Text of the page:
Saturday, October 13, 2012

Beauty & Violence: The Lure of Football

Football is far and away the most watched American spectator activity. It anchors  large domains of American culture especially for males and proves to be the only reliable way to get males 25-45 to watch television.  Midway through the college football season, my Washington Huskies have lost 14 players for the season, four of their five offensive linemen are out for the count. My fantasy football league is decimated. One of the most important pieces of news each week is how many players are out for the next game--injuries and violence permeate the game and are factored into the very press releases each week.

With this daunting remind of the violence and controlled force that permeate the game, I want to remember why watching football can be more than a celebration of violence and domination. A melding of force and beauty flows through the game that offers a unique and intoxicating American sensibility.


Common academic wisdom faults American violence and worship of militarism as the main cause for football obsession. Histories point out that football's first defenders touted it as a way to train men for war. After World War I whose static and reset battle fields startling resembled football, the defense of football as a way to build character and instill military virtues in men became even more strident and self aware. In the fifties and sixties the academic narrative insists that football became the symbolic and active response to a creeping "momyism" that was undermining the masculinity of American males. It also perpetuated the bipolar view of the endless cold war with Russia. The commentaries around football reeked with cold-war images that merely extended football's natural tendency to promote itself as a surrogate or preparation for war, take your pick.

This all may be somewhat true, and it is certainly entertaining to read left wing diatribes and textbooks. If you can ignore the jargon, however, there  might be more here than covert militarism and sexism. I believe there are more things at stake in watching football and for those who do watch the game, it goes beyond just enjoying team victory, violence and domination.

Lynn Swann is my number one evidence. My sister reminded me that he exemplifies the power and beauty of the sport. Watching him run, weave and catch a ball against opposition reminds me of ballet, a violent, armored ballet. If you think of the Greek ideal of athlete as one who contests and masters skills and deploys them in competition, Swann demonstrates how the mind, character and skill weave together into moments of sheer ferocious beauty amid violence.


Evan after intense tackles, Swann held onto the ball. How a player holds and protects the football itself involves practice, effort and unrelenting focus and technique. At the very moment of triumph, the catch, the other team tries to not just tackle but knock the ball out and take the triumph away. Holding on after the catch can demonstrate courage, focus, strength and technique as well as the catch.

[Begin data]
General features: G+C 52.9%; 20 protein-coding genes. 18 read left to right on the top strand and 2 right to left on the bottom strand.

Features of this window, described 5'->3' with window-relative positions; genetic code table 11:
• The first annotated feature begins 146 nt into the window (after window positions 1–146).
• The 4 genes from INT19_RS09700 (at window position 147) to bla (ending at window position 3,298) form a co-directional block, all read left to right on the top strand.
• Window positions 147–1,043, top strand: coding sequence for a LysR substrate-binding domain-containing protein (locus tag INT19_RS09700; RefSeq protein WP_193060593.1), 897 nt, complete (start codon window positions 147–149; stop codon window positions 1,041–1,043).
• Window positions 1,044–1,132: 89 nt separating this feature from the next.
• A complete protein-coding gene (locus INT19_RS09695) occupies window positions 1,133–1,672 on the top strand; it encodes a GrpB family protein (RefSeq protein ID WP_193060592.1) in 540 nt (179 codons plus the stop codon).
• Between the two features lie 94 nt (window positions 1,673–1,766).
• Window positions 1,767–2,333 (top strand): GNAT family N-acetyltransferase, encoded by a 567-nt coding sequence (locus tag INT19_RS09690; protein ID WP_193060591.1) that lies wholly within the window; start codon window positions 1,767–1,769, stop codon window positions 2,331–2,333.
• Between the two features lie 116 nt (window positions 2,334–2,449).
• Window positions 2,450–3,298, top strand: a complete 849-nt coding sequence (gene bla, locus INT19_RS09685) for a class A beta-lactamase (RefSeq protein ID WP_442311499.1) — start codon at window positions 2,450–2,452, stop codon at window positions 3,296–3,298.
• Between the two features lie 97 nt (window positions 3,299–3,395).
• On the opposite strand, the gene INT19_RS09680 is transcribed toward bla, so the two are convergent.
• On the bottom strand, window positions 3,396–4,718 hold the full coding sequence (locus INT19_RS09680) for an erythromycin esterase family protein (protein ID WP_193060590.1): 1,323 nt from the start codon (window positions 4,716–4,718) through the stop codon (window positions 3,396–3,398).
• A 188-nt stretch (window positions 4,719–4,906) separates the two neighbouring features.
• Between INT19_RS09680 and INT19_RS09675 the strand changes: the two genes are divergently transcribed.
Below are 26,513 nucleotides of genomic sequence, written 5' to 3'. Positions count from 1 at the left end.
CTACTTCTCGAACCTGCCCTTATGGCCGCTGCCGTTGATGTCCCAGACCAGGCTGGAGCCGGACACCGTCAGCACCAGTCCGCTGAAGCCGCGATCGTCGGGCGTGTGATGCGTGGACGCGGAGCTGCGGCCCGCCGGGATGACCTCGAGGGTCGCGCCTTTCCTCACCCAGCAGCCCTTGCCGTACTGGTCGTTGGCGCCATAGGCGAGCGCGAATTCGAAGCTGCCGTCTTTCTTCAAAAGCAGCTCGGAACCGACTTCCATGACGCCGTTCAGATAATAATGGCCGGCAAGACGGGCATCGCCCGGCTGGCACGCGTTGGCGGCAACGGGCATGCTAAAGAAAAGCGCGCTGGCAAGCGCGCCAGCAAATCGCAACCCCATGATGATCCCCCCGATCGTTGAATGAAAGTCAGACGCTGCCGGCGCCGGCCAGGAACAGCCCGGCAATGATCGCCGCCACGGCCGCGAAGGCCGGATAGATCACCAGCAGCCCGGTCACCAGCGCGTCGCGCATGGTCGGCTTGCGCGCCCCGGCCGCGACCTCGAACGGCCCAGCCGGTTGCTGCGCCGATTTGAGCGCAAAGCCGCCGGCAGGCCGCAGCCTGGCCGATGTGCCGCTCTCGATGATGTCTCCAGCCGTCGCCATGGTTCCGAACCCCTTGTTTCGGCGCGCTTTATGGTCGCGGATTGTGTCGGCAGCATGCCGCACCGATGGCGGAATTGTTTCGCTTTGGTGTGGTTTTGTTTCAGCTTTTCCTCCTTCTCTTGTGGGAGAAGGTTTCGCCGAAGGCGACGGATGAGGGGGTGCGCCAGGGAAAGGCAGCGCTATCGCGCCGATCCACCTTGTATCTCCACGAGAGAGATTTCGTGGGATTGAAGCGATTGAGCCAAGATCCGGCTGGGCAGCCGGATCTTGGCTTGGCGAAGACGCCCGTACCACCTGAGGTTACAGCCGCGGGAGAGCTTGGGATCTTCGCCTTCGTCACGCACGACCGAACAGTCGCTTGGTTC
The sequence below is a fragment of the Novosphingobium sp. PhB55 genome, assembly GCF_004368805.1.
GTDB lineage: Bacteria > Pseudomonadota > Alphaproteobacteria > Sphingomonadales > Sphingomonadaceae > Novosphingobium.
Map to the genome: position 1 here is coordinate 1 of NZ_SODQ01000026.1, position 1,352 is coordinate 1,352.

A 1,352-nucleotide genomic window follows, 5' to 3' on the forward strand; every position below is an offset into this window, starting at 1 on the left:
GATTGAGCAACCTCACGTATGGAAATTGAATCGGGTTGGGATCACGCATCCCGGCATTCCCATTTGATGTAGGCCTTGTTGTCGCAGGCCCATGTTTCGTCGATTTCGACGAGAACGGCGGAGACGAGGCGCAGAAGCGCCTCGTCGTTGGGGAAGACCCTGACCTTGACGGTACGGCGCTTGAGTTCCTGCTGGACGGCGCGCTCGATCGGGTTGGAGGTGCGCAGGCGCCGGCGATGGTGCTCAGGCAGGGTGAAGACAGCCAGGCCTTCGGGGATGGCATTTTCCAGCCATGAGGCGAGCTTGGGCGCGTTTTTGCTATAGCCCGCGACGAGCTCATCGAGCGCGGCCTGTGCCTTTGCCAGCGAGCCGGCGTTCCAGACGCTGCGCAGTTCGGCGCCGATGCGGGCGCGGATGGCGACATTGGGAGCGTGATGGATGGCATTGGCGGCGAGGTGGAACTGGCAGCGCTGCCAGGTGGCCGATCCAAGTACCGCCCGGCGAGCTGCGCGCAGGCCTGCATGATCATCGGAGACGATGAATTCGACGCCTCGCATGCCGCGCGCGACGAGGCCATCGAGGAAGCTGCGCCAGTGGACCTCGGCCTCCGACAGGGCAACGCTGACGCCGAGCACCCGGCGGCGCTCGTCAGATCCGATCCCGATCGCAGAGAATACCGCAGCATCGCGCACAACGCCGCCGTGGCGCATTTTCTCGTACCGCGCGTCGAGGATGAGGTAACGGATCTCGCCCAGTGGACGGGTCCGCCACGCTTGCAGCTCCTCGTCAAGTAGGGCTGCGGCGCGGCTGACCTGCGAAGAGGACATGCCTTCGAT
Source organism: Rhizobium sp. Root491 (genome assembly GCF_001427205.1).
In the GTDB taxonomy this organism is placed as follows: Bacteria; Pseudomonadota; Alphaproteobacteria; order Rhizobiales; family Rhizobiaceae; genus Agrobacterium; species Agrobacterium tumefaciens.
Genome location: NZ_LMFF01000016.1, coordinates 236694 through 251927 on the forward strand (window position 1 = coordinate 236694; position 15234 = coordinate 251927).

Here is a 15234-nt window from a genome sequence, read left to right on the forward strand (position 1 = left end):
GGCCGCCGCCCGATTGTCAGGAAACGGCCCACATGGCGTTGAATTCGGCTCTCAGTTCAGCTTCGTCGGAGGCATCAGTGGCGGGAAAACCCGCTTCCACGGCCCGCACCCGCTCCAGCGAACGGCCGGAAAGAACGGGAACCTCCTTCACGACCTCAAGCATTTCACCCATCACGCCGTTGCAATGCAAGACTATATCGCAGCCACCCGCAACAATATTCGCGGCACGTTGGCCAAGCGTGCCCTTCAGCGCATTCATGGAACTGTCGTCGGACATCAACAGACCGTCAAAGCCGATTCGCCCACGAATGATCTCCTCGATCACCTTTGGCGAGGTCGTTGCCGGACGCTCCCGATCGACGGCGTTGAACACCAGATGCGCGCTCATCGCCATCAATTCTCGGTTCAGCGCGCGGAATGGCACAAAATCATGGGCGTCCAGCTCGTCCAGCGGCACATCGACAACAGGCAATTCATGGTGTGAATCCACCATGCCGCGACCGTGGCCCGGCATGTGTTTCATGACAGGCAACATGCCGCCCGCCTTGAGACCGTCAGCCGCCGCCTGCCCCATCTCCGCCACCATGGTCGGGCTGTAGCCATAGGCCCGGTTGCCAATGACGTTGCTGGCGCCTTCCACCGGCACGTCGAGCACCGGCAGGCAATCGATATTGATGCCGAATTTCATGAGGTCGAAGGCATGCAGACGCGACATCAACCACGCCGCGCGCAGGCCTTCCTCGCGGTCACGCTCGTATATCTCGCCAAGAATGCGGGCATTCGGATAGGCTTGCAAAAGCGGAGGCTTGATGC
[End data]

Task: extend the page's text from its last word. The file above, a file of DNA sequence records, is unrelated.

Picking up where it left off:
Swann was a fierce competitor who helped lead the Pittsburgh Steelers to three super bowl wins. He played against defenses designed to stop him. Here is another dimension of football. It is a reset sport, which is why it really is not like real war at all. It stops the play, lets everyone go back to the huddle, plan and then execute again. This reset permits strong and smart coaches to watch for tendencies and call plays and try to outthink and outanticipate the other team. The whole game resembles a complex match of move, countermove and counter counter moves.

The other dimension that Swann epitomize is that football is not just about brute force or violence. Within the matrix of physical strength and swirling violence of player on player, individuals possess skill and speed and pattern recognition that permits them to excel amid the organized but chaotic violence of the field. Football is a field of combat, in no other team sport do players violentaly assualt each other so directly and consistently.


In football the strongest and most violent do not always win. Technique, misdirection, pattern recogniztion, speed can all compensate for and usually win over sheer brute physical force. What can be fascinating is how the other team is trying to aggressively disrupt your technique and formations, so that players must exhibit focused attention and physical courage to keep the form from disintegrating under the physical assault of other players. This is where Swann's catches surrounded by chaos capture the tantalizing power of football.


I still remember when Swann appeared on Mr. Rogers and demonstrated to my six year old how a great football player danced ballet and used the focus and beauty of ballet to augment his own technique and achievement. Swann also showed off his uniform and helmet but reminded the children that beneath lay a commitment to form and technique.

At its best the game demonstrates how force can be melded with technique governed by thought in competition against other trained and thinking opponents. The substructure may be controlled violence, but the superstructure can embody form, beauty and mind.


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